David Challen Wiki – David Challen Wiki Biography
David Challen, 32, from Surrey, appeared on GMB this morning to highlight the importance of actively checking in on family or friends who may be in abusive households – and not leaving it to them to report it.
David Challen Age
He is 32 years old.
David Challen Jailed For Killing Father
The son of a woman who was jailed for murder after she killed her abusive husband has begged people to reach out to victims of domestic violence during the coronavirus pandemic.
David campaigned for Sally, now 65, to be released from prison after she murdered her husband David in 2010, and was jailed a year later – before being released last summer after a law recognised coercive control as a form of domestic abuse in 2015.
Speaking to presenter Ben Shepherd, David pleaded: ‘It is our public duty to be aware of these symptoms and to communicate with each other. Be persistent, record what is happening. ‘ Referring to her mother who suffered years of emotional abuse, she continued: “Many of us are unaware that abuse occurs psychologically, controlling who you talk to.”
Rachel Williams added: ‘Victims are walking on broken glass and we need to reach in.’
She suggested: ‘If you think your neighbour may be being abused bring them shopping and ask if they’re okay. The police will help, domestic abuse is their priority.
‘Children in these households won’t remember social changes, they’ll remember what it was like at home and we owe it to these children. We need to make sure they know they’ll have somewhere to go’.
David Challen Mother Rachel Williams Statement
Speaking about her own situation, she continued: ‘There is life after domestic violence – the tragedy wasn’t him shooting me, it was my 16-year-old son committing suicide afterward as he was a victim too. I’m a testament to the fact that there’s life afterward.’
Meanwhile, Alice Living said: ‘Women’s Aid is amazing and helped me and so many survivors.
‘They are running an online chat service Monday to Friday. Often it’s hard to speak to someone at home so this new message service is good. People should also know about the silence solution – press 55 after you ring 999.’
She added: ‘It’s really concerning that there are only so many refuge space.
‘In my situation, it started with the small signs you write off as little things like checking your phone and wanting to know where you are all the time. It’s the gaslighting I recognise- you become conditioned to believe it’s your fault.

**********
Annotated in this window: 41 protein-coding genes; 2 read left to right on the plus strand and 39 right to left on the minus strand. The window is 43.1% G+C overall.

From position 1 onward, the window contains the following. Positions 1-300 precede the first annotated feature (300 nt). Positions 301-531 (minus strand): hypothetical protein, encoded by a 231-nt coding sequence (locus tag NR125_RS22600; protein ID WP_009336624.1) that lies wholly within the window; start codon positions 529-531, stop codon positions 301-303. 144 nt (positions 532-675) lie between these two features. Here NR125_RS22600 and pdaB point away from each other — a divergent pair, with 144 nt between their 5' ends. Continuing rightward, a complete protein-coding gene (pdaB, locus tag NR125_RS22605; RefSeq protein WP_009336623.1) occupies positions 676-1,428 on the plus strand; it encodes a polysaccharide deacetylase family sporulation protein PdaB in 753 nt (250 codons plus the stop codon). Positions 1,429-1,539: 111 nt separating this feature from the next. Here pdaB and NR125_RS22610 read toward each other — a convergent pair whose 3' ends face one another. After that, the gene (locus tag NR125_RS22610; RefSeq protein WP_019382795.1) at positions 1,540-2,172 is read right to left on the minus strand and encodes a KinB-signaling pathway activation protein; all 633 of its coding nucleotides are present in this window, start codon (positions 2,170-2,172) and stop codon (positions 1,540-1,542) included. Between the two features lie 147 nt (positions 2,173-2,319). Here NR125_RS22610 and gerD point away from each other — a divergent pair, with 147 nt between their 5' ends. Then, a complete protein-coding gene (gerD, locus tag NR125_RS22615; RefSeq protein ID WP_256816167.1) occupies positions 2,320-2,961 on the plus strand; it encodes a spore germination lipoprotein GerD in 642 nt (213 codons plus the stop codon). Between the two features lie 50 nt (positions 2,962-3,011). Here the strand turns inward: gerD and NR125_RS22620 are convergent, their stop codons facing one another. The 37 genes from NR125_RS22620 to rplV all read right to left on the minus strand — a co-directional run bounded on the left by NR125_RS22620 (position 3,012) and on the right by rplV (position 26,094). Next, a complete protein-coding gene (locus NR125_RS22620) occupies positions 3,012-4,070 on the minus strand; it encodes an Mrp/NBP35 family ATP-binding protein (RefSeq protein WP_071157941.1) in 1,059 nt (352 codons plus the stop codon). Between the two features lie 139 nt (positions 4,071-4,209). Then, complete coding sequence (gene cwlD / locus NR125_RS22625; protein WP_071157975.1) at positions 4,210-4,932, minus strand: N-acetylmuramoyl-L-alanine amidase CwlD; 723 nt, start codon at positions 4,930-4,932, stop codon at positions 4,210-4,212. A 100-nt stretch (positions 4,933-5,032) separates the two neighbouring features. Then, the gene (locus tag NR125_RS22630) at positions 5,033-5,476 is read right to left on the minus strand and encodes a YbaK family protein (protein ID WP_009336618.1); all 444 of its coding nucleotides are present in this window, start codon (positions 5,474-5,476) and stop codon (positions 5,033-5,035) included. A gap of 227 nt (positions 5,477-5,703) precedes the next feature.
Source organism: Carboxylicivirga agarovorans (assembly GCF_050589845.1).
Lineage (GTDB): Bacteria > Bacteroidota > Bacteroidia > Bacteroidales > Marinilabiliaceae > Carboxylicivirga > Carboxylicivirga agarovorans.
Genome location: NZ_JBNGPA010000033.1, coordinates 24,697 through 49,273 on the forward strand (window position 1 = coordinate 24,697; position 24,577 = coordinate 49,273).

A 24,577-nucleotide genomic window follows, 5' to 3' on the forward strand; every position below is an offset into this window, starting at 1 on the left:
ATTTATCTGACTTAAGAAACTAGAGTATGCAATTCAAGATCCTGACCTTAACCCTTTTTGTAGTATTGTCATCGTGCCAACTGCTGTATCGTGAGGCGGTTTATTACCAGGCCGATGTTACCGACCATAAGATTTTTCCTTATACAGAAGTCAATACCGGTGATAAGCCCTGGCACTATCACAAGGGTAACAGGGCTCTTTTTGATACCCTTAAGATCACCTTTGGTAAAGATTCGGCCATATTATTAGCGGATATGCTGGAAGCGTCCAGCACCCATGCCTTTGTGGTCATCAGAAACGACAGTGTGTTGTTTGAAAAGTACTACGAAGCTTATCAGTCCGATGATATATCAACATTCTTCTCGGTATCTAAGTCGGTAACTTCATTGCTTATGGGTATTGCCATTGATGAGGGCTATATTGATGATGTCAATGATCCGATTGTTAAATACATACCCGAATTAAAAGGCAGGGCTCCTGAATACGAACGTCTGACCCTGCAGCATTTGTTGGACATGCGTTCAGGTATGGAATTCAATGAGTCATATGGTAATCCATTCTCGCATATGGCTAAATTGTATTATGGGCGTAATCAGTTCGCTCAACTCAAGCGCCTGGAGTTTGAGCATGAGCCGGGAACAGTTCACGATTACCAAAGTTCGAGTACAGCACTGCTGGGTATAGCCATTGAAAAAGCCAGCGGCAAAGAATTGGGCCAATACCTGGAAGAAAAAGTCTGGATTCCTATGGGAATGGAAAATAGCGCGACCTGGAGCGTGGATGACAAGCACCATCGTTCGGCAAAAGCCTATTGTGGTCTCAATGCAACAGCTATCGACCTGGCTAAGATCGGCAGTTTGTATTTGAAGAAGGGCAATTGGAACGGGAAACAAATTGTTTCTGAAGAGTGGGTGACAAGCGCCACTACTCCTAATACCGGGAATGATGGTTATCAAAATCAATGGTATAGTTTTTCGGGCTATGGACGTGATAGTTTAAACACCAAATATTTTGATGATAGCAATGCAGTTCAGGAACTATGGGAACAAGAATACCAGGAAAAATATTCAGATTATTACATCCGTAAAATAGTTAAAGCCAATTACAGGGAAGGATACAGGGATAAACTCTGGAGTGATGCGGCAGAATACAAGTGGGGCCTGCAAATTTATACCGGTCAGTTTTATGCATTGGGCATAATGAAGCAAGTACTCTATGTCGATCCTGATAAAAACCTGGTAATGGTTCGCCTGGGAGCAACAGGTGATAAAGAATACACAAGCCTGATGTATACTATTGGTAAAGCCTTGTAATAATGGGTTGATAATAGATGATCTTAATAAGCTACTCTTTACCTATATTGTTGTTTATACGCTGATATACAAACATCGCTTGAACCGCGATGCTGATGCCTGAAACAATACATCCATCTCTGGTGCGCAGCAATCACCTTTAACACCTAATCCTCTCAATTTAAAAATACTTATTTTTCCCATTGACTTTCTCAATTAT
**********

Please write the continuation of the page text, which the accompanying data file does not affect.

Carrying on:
‘It doesn’t just have to be physical, you are still worthy of help. The telltale signs for family members are these, pick up that phone and make sure they’re okay and offer mental support.’
After being jailed in 2011 for murder, Sally Challen served nearly a decade before new evidence showed she had been psychologically abused by her husband Richard for three decades.
In 2015 a law recognised coercive control as a form of domestic abuse and Sally and her family campaigned for her release.
Last June Sally was freed after admitting manslaughter.
Clips from a documentary last year showed Richard posing with two naked models on his Ferrari.
It was later heard that he had sent these images out on Christmas cards in order to humiliate his wife.
Clips were also shown where Sally is playing with her two children, only for her husband to be mocking her clothing.
Despite the abuse Richard put her through, Sally still wears her wedding ring today, as she claims she ‘still misses’ her husband.
The pair met when Sally was 16 and Richard was 22.
Sally also claimed she was raped by Richard and after accusing him of cheating, he then told her she had been ‘going crazy’.
Fast Facts You Need To Know
- David Challen, 32, appeared on GMB this morning to highlight the importance of actively checking in on family or friends who may be in abusive households – and not leaving it to them to report it
- David campaigned for his mother to be released after she killed his abusive dad
- Was joined by survivors Rachel Williams and Alice Liveing who spoke on ITV
Originally from the U.K., Darryl Hinton is a journalist and web content specialist who now lives and writes in Trending Topics of United States, United Kingdom and Australia. Hinton’s work has appeared in a wide range of publications in print and online, including The Guardian, The Daily Beast, Pacific Standard magazine, The Independent, McSweeney’s Internet Tendency, and many other outlets.